|Imaes Courtesy of the Yale Peabody Museum Of Natural History & Yale Babylonian Collection.|
At the Peabody Museum of Natural History, a tower of labyrinthine text now casts its shadow over a first floor gallery. It’s a tall stone column, inscribed all the way to the upper registers. There, a row of of supernatural figures sit proudly. As they look out over the space, small stamps sculpted from ancient clay look back.
But are they symbols of a civilization that once spoke loudly, or symbols of a civilization that is, in fact, still speaking today?
That question arises in Ancient Mesopotamia Speaks, an exhibition of over 150 objects from the Yale Babylonian Collection now on view at the Yale Peabody Museum of Natural History. The show, which also includes a hands-on portion and multimedia component, is on view through June 2020. Hours and more information for the museum are available here.
The Yale Babylonian collection was founded in the early twentieth century, when collector and steel magnate J. Pierpont Morgan approached Yale about donating his growing cache of objects from a region of the world that now comprises Iraq, Syria and Jordan. At the time, his practice, which later also included endowing a position in Assyriology at Yale, would have simply been called acquiring, largely through dealers in Europe.
In current language, it would be called the illicit trafficking of cultural heritage. In 1970, the United Nations Educational, Scientific and Cultural Organization (UNESCO) held a convention targeting the trafficking of cultural heritage, establishing new parameters for the export and restitution of those objects. The U.S. signed onto that agreement, which includes “the earliest possible restitution of illicitly exported cultural property to its rightful owner,” in 1983.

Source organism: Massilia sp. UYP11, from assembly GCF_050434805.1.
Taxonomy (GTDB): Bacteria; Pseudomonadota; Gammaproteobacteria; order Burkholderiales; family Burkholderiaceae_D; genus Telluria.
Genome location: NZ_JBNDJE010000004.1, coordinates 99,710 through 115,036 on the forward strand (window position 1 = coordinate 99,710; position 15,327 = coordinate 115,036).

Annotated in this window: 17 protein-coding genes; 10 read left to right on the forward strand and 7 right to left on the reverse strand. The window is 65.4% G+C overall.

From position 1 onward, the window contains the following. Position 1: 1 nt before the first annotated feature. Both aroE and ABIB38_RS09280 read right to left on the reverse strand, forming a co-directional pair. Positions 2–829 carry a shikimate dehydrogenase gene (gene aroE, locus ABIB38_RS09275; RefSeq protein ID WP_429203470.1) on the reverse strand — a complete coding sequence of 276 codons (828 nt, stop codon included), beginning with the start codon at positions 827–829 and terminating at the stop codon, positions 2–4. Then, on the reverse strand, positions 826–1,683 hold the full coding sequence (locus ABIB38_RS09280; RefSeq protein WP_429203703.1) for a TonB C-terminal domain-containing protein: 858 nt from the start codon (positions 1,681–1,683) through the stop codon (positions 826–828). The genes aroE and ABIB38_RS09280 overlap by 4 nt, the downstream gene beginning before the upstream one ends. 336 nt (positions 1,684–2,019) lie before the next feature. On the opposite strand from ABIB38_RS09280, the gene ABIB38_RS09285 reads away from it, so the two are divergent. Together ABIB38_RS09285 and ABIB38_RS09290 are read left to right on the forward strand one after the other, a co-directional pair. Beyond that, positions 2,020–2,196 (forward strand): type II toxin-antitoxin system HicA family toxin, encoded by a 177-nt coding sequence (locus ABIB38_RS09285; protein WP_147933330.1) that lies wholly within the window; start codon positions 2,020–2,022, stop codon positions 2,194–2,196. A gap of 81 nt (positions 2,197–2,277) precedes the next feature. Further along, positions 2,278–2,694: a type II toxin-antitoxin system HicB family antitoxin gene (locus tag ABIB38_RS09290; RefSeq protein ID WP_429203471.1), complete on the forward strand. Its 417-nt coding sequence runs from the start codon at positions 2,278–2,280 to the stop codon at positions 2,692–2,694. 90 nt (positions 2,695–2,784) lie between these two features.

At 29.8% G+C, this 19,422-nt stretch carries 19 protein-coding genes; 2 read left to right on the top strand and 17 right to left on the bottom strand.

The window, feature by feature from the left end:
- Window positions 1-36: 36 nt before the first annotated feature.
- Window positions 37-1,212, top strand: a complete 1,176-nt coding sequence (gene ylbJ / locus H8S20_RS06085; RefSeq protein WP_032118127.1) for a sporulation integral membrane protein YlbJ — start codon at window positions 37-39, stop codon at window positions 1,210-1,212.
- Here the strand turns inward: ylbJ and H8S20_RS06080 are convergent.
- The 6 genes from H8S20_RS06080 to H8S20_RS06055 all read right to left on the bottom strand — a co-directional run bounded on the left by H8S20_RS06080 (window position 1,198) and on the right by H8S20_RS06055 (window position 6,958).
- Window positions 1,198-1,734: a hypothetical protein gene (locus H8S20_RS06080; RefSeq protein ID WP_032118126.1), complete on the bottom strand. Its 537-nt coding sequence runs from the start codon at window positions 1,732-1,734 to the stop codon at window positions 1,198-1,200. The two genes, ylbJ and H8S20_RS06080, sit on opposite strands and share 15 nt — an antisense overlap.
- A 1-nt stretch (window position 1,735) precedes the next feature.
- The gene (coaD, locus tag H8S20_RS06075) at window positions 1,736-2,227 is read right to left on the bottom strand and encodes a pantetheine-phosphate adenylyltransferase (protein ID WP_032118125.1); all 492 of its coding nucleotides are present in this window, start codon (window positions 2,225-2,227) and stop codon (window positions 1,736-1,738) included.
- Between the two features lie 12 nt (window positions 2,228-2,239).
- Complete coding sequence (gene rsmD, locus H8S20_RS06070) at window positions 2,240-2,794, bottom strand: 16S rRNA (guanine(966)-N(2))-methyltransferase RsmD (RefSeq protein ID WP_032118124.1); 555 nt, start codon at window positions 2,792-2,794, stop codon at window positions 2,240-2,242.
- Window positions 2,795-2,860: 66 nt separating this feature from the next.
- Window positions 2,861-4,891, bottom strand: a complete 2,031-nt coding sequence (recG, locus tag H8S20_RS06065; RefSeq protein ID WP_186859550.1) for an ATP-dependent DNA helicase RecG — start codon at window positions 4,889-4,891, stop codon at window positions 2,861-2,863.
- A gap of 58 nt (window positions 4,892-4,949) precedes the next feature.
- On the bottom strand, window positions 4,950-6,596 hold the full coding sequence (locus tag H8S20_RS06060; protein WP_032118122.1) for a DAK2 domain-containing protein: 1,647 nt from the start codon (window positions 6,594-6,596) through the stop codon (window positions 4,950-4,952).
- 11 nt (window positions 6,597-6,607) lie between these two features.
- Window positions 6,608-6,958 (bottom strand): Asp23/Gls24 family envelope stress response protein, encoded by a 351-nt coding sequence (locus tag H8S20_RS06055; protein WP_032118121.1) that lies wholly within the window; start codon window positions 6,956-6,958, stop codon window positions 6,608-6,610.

But who enforces those policies? What’s the case for restitution? And what happens when a region of the world from which objects have been taken—a region of the world that is perhaps the very cradle of civilization itself—becomes known for the destruction of cultural heritage?
Viewers don’t get that answer in the exhibition (an essay in an accompanying exhibition catalogue does probe further). In fact, it feels somewhat obfuscated in the show’s labeling, where the collection’s origins are clean-edged and not ready to make the case for the shaky ethical ground on which they stand. In an email to the Arts Paper, Yale Professor and curator Eckart Frahm defended the choice, noting the differences in collecting practices over a century ago.
“The Babylonian Collection was founded more than one hundred years ago, when context was not yet considered a matter of central importance by scholars working on clay tablets and seals and when the acquisition of artifacts on the antiquities market was a common practice,” he wrote. “The vast majority of the Collection’s holdings goes back to gifts and donations made during the first decades of the twentieth century. Today, the Collection follows a very strict acquisition policy.”
“Also worth considering is that there are benefits to having the hundreds of thousands of clay tablets and seals excavated over time spread over several museums and collections all over the world,” he added. “If they were all kept in one place, such as a national museum, a single aerial bombing or terrorist attack would wipe out an entire central part of the cultural heritage of ancient Mesopotamia in one swipe (museums in the western world are at some risk in this regard as well, of course).”